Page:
• Alan Durning says:

      Thanks for the tip!

  10. Pam in Seattle says:

    That was a very poor representation of Post Alley in Seattle. There was only a snippet of this and that piece of Post Alley. The bare pice of ‘the south end of the alley’ should not have been taken at that angle and the viewer should have been told that the Market Theater and the famous Gum Wall were both to the left. The alley used to continue south and the neighborhood was told when the Four Seasons went in they would let the alley continue south but they did not, they blocked it. On the other side of the hotel Post Alley continues further south.

    • yo_tuco says:

      Why not take the shot at that angle? The picture was not taken for this article. And note the technical challenges of the shot. Inside the tunnel was dark with very bright sunlight outside of it (12+ stops of light) yet detail was captured in both extremes due to the developer used and the dynamic range of B&W film. The low angle provided reflected light off the cobble stones what would have been mostly lost standing up and helped fill in the foreground.

  11. Janis says:

    Very interesting article on how to take advantage of small alley spaces! I’ll be in Seattle soon and can’t wait to check out Post Alley.

  12. Chuck Wolfe says:

    Hi all–you may recall our KUOW discussion on the topic last year, based on the last generation of alley articles and the early stages of the UW work:

    Also, Daniel Tools’s work and blog are very important–not sure you linked to it:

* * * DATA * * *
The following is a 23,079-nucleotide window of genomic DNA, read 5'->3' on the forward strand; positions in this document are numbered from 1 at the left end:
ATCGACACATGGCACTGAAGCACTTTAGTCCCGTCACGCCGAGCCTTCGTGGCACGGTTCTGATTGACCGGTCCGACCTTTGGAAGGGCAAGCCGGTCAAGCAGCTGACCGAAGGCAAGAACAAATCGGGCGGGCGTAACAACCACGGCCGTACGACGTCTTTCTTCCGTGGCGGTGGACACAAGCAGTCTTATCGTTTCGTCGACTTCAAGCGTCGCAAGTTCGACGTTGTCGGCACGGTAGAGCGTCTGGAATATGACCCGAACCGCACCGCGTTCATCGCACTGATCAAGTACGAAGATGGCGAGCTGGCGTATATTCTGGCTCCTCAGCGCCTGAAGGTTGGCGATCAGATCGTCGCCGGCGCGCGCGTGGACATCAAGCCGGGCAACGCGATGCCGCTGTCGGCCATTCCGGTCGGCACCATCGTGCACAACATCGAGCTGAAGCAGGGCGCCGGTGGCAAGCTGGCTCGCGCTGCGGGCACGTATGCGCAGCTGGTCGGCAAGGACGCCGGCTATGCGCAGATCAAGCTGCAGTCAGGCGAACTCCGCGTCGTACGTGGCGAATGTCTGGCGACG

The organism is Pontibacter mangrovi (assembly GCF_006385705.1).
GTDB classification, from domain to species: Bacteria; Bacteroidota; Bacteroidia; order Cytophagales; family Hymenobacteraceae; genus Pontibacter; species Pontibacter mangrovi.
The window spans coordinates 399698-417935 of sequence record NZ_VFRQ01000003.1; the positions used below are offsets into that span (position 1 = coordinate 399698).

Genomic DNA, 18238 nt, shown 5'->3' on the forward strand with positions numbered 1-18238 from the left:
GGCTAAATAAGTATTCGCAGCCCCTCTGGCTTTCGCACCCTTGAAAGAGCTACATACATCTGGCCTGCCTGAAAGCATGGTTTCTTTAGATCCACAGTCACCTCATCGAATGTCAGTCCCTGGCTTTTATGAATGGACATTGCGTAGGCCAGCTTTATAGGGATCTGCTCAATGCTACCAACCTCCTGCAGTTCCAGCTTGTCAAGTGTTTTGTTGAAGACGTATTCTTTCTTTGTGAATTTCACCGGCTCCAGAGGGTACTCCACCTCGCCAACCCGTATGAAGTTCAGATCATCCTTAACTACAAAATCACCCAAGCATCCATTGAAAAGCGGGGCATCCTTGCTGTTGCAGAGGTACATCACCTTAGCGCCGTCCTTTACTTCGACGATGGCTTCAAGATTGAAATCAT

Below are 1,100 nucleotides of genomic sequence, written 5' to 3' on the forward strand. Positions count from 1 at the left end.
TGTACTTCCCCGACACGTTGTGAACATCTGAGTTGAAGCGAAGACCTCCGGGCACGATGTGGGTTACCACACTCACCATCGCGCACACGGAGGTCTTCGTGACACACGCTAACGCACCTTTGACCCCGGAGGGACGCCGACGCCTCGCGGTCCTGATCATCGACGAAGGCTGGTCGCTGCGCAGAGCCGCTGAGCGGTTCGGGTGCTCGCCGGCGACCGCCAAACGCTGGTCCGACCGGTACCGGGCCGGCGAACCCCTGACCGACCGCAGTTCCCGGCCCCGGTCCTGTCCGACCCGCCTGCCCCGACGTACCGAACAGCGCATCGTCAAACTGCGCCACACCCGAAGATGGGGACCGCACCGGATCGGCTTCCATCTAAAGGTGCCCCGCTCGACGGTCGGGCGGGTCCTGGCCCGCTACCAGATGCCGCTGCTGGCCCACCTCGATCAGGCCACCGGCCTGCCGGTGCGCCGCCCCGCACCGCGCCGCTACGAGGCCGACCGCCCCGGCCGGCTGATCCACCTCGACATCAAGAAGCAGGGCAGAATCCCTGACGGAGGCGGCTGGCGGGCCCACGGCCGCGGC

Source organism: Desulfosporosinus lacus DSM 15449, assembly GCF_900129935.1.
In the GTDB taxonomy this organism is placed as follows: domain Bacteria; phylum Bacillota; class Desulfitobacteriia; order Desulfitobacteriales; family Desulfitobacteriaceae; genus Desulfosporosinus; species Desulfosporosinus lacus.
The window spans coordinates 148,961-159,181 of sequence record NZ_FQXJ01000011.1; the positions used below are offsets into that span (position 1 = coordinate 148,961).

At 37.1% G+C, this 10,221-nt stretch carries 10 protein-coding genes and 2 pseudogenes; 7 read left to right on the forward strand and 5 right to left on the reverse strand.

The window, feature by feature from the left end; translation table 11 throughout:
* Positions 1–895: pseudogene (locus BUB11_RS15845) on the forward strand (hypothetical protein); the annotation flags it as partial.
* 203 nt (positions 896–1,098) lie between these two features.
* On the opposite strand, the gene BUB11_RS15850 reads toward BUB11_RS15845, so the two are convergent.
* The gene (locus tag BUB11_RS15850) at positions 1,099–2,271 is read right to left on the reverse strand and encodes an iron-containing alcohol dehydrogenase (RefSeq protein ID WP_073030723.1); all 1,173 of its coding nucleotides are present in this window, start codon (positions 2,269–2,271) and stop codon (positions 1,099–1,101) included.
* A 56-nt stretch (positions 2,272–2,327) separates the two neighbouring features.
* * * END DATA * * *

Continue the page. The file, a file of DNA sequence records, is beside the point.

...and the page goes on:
13. Chuck Wolfe says:

    Actually I see you did link to Daniel Toole’s DJC article, so consider his blog link in my comment extra elaboration…

  14. Stephen Rowley says:

    Are you aware this article has been reproduced here?

    Just checking as I know some of their articles have been reproduced without permission.

    • Eric Hess says:

      Thanks, Stephen. Hadn’t seen it. But we have a free-use policy, so anyone is free to republish our work (with credit).

  15. Erin Goodman says:


    I work with the U District Livability Partnership and we are in the process of starting an alley activation project in the U District. I would love to be in contact with you to request permission to use some of the photos in your essay at a one time display for our kick off party.

    I can be reached at

    Erin Goodman
    U District Chamber of COmmerce
    [email protected]



Leave a Comment

Please keep it civil and constructive. Our editors reserve the right to monitor inappropriate comments and personal attacks.


You may add a link with HTML: <a href="URL">text to display</a>